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Former MP stirs online debate over BBI nicknames

Ann Wanjiku Wa Kibe, the former Gatundu North Member of Parliament, has sparked an online conversation by recalling comical nicknames that were given to supporters of the Building Bridges Initiative (BBI).

BBI was a popular initiative established by former President Uhuru Kenyatta and ODM party leader Raila Odinga in 2018, to review and change the current constitution.

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Although the Supreme Court later shot it down, it led to a heated political debate that divided the country.

In her post on Facebook, Wa Kibe posed the question, “Apart from kuitwa tukunia, ni matusi ingine gani unakumbuka wale tulikua tunasupport BBI tuliekelewa?” (Apart from being called sacks of cereals, what other insults do you remember us, the BBI supporters, being called?).”

Tukunia is a Kikuyu name referring to sacks of cereals.

Her post generated a hot debate, with some of her fans reminiscing about the names they were called.

Former Nyeri town MP Wambugu Ngunjiri replied with “#Ngati” (referring to a mean person). The BBI debate led to the formation of two rival political factions: Kieleweke, siding with President Kenyatta and Odinga, and Tangatanga, led by William Ruto, who was then the Deputy President.

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The debate over BBI played a significant role in the 2022 general elections, with some attributing their loss to the initiative. Wa Kibe lost her seat to an independent candidate, Mr Elijah Njoroge alias Kururia.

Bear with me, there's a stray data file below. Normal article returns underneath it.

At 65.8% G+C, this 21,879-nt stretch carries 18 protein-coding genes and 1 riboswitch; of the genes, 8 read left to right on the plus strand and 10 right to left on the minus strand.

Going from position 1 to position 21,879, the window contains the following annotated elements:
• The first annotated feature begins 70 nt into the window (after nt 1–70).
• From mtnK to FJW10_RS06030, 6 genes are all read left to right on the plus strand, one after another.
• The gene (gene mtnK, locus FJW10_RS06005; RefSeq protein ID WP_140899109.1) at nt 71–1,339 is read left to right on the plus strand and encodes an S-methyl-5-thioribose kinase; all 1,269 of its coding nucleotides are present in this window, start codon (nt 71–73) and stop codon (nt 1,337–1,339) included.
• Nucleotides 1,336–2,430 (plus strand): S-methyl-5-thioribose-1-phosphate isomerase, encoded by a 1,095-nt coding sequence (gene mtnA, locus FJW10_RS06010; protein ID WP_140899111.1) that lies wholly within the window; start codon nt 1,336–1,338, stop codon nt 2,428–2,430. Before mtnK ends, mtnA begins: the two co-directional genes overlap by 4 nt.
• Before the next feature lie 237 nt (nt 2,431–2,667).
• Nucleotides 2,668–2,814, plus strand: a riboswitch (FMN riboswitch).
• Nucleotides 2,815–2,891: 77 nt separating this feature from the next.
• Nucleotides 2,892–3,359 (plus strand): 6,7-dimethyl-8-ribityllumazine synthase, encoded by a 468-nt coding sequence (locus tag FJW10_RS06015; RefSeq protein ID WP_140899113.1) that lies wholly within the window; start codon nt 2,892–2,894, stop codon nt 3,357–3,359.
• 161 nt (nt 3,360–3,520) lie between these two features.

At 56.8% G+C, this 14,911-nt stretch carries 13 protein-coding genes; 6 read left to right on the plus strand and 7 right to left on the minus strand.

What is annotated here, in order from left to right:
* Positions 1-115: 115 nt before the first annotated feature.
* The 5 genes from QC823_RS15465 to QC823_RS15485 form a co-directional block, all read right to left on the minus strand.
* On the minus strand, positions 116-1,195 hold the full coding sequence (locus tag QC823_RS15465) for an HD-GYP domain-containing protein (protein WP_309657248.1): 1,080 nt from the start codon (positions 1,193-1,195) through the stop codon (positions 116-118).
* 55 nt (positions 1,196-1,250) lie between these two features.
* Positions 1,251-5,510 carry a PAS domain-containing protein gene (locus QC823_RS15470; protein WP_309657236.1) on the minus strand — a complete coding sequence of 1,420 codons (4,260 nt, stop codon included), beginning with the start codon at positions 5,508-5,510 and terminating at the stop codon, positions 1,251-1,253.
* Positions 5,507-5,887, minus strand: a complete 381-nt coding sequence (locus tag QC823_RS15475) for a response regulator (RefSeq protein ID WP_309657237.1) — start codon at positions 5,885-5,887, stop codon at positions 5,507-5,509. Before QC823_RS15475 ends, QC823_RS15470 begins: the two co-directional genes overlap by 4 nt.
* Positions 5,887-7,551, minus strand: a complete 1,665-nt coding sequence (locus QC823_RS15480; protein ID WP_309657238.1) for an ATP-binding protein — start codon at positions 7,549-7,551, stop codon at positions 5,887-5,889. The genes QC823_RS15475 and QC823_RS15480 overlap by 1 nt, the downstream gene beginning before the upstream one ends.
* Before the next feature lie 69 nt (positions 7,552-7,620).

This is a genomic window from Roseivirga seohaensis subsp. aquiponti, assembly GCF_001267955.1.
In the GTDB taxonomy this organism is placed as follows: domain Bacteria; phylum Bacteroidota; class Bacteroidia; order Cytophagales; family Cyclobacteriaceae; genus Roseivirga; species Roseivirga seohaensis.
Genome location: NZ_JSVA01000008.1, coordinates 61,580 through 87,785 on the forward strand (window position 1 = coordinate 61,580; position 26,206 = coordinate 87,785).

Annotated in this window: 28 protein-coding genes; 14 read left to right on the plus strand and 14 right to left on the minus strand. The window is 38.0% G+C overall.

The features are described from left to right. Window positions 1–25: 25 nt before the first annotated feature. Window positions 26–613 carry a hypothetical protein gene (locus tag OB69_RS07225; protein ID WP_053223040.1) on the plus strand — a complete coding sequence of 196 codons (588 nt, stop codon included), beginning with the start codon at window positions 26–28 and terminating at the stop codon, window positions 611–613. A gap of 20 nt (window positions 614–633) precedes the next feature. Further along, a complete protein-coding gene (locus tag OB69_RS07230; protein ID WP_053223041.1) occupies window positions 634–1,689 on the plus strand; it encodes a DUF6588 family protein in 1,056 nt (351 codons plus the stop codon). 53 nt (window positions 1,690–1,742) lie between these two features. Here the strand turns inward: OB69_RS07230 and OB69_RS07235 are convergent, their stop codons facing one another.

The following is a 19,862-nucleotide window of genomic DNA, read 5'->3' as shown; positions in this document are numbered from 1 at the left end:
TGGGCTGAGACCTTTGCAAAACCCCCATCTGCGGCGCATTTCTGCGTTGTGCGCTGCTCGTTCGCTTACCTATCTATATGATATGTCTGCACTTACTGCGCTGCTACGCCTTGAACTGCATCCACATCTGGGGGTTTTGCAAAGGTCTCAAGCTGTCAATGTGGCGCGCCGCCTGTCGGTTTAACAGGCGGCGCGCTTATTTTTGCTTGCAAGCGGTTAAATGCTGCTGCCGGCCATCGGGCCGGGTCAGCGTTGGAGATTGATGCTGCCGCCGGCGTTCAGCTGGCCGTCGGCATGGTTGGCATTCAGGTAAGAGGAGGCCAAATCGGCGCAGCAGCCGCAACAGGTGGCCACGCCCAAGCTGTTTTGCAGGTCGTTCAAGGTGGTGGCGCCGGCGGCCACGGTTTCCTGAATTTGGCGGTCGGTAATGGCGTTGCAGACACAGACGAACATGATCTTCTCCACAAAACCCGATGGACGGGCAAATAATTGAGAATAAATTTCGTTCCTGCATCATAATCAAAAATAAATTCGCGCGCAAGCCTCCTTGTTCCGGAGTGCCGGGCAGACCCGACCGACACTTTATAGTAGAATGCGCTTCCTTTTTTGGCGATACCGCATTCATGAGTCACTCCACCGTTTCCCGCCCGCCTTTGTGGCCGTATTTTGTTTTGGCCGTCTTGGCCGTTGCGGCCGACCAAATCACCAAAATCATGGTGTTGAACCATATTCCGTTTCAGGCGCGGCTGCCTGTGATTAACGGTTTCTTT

She vied to defend her seat on a Jubilee party ticket. Mr Wambugu Ngunjiri also lost his seat to a United Democratic Alliance (UDA) candidate Duncan Mathenge, Ruto-led Party.

The BBI controversy was centered on allegations that Kenyatta did not want to relinquish power. However, he defended the initiative, stating that it intended to address historical injustices, promote power-sharing among competing ethnic groups, and offer a platform for an equitable distribution of resources.

In May 2021, the Supreme Court declared the initiative unconstitutional, citing that a sitting head of state was not supposed to initiate the discussion to amend the Constitution.

Despite the controversy, the BBI initiative remains an important topic in Kenyan politics, with some still advocating for its implementation. The online conversation sparked by Wa Kibe’s post highlights the lingering division caused by the initiative and how it continues to be a subject of interest in the political sphere.

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